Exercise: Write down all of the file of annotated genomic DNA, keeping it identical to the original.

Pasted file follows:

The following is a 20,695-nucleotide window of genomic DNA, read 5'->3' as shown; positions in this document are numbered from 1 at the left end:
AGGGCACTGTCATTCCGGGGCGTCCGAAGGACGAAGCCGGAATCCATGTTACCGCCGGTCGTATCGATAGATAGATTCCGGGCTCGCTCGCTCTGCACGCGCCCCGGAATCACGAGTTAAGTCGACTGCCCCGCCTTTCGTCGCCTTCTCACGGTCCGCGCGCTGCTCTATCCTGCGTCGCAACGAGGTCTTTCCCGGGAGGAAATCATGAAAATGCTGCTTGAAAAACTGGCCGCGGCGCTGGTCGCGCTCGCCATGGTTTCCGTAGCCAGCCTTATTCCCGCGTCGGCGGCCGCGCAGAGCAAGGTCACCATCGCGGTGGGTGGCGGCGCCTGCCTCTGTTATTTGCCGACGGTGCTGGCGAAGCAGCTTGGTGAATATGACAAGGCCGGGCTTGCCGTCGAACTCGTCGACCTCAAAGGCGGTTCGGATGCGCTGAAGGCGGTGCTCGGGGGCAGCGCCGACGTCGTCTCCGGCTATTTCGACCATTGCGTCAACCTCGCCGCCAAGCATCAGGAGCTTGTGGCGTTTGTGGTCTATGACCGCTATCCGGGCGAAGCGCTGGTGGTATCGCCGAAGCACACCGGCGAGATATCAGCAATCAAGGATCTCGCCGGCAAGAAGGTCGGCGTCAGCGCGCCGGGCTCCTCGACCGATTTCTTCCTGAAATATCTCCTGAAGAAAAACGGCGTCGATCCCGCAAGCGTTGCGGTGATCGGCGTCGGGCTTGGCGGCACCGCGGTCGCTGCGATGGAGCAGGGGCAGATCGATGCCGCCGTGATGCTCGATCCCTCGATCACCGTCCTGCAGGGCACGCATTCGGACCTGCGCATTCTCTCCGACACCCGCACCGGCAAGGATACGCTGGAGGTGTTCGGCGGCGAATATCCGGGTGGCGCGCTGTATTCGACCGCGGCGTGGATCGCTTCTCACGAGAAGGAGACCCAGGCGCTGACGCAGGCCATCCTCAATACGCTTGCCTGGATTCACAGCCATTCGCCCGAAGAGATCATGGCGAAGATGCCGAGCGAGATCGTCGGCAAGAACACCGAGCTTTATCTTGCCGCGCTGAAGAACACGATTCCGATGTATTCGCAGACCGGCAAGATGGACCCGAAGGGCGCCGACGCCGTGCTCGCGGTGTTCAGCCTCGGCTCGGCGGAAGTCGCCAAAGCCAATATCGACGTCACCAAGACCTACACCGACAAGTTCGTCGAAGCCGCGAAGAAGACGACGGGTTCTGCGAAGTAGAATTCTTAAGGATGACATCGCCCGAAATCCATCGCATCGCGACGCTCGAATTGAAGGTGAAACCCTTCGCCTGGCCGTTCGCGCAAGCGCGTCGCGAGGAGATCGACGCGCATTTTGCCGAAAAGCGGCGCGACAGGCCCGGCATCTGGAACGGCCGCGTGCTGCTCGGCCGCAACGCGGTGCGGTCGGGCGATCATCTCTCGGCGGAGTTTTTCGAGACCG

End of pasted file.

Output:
The following is a 20,695-nucleotide window of genomic DNA, read 5'->3' as shown; positions in this document are numbered from 1 at the left end:
AGGGCACTGTCATTCCGGGGCGTCCGAAGGACGAAGCCGGAATCCATGTTACCGCCGGTCGTATCGATAGATAGATTCCGGGCTCGCTCGCTCTGCACGCGCCCCGGAATCACGAGTTAAGTCGACTGCCCCGCCTTTCGTCGCCTTCTCACGGTCCGCGCGCTGCTCTATCCTGCGTCGCAACGAGGTCTTTCCCGGGAGGAAATCATGAAAATGCTGCTTGAAAAACTGGCCGCGGCGCTGGTCGCGCTCGCCATGGTTTCCGTAGCCAGCCTTATTCCCGCGTCGGCGGCCGCGCAGAGCAAGGTCACCATCGCGGTGGGTGGCGGCGCCTGCCTCTGTTATTTGCCGACGGTGCTGGCGAAGCAGCTTGGTGAATATGACAAGGCCGGGCTTGCCGTCGAACTCGTCGACCTCAAAGGCGGTTCGGATGCGCTGAAGGCGGTGCTCGGGGGCAGCGCCGACGTCGTCTCCGGCTATTTCGACCATTGCGTCAACCTCGCCGCCAAGCATCAGGAGCTTGTGGCGTTTGTGGTCTATGACCGCTATCCGGGCGAAGCGCTGGTGGTATCGCCGAAGCACACCGGCGAGATATCAGCAATCAAGGATCTCGCCGGCAAGAAGGTCGGCGTCAGCGCGCCGGGCTCCTCGACCGATTTCTTCCTGAAATATCTCCTGAAGAAAAACGGCGTCGATCCCGCAAGCGTTGCGGTGATCGGCGTCGGGCTTGGCGGCACCGCGGTCGCTGCGATGGAGCAGGGGCAGATCGATGCCGCCGTGATGCTCGATCCCTCGATCACCGTCCTGCAGGGCACGCATTCGGACCTGCGCATTCTCTCCGACACCCGCACCGGCAAGGATACGCTGGAGGTGTTCGGCGGCGAATATCCGGGTGGCGCGCTGTATTCGACCGCGGCGTGGATCGCTTCTCACGAGAAGGAGACCCAGGCGCTGACGCAGGCCATCCTCAATACGCTTGCCTGGATTCACAGCCATTCGCCCGAAGAGATCATGGCGAAGATGCCGAGCGAGATCGTCGGCAAGAACACCGAGCTTTATCTTGCCGCGCTGAAGAACACGATTCCGATGTATTCGCAGACCGGCAAGATGGACCCGAAGGGCGCCGACGCCGTGCTCGCGGTGTTCAGCCTCGGCTCGGCGGAAGTCGCCAAAGCCAATATCGACGTCACCAAGACCTACACCGACAAGTTCGTCGAAGCCGCGAAGAAGACGACGGGTTCTGCGAAGTAGAATTCTTAAGGATGACATCGCCCGAAATCCATCGCATCGCGACGCTCGAATTGAAGGTGAAACCCTTCGCCTGGCCGTTCGCGCAAGCGCGTCGCGAGGAGATCGACGCGCATTTTGCCGAAAAGCGGCGCGACAGGCCCGGCATCTGGAACGGCCGCGTGCTGCTCGGCCGCAACGCGGTGCGGTCGGGCGATCATCTCTCGGCGGAGTTTTTCGAGACCG